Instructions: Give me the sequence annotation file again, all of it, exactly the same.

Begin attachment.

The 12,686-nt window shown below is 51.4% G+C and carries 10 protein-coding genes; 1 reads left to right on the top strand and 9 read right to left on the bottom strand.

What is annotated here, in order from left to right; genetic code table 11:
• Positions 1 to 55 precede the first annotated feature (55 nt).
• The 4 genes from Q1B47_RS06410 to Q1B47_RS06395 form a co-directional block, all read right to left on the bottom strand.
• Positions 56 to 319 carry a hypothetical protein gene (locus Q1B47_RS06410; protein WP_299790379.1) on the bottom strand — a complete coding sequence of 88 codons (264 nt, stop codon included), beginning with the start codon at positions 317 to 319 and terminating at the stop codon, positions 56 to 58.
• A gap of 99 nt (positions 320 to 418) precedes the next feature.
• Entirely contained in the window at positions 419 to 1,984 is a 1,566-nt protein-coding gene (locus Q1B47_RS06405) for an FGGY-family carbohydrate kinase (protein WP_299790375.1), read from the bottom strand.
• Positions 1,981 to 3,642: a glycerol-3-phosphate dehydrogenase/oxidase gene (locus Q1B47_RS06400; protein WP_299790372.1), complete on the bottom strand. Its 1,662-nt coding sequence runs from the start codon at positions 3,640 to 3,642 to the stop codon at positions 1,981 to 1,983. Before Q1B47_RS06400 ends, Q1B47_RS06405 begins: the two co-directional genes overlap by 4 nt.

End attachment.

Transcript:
The 12,686-nt window shown below is 51.4% G+C and carries 10 protein-coding genes; 1 reads left to right on the top strand and 9 read right to left on the bottom strand.

What is annotated here, in order from left to right; genetic code table 11:
• Positions 1 to 55 precede the first annotated feature (55 nt).
• The 4 genes from Q1B47_RS06410 to Q1B47_RS06395 form a co-directional block, all read right to left on the bottom strand.
• Positions 56 to 319 carry a hypothetical protein gene (locus Q1B47_RS06410; protein WP_299790379.1) on the bottom strand — a complete coding sequence of 88 codons (264 nt, stop codon included), beginning with the start codon at positions 317 to 319 and terminating at the stop codon, positions 56 to 58.
• A gap of 99 nt (positions 320 to 418) precedes the next feature.
• Entirely contained in the window at positions 419 to 1,984 is a 1,566-nt protein-coding gene (locus Q1B47_RS06405) for an FGGY-family carbohydrate kinase (protein WP_299790375.1), read from the bottom strand.
• Positions 1,981 to 3,642: a glycerol-3-phosphate dehydrogenase/oxidase gene (locus Q1B47_RS06400; protein WP_299790372.1), complete on the bottom strand. Its 1,662-nt coding sequence runs from the start codon at positions 3,640 to 3,642 to the stop codon at positions 1,981 to 1,983. Before Q1B47_RS06400 ends, Q1B47_RS06405 begins: the two co-directional genes overlap by 4 nt.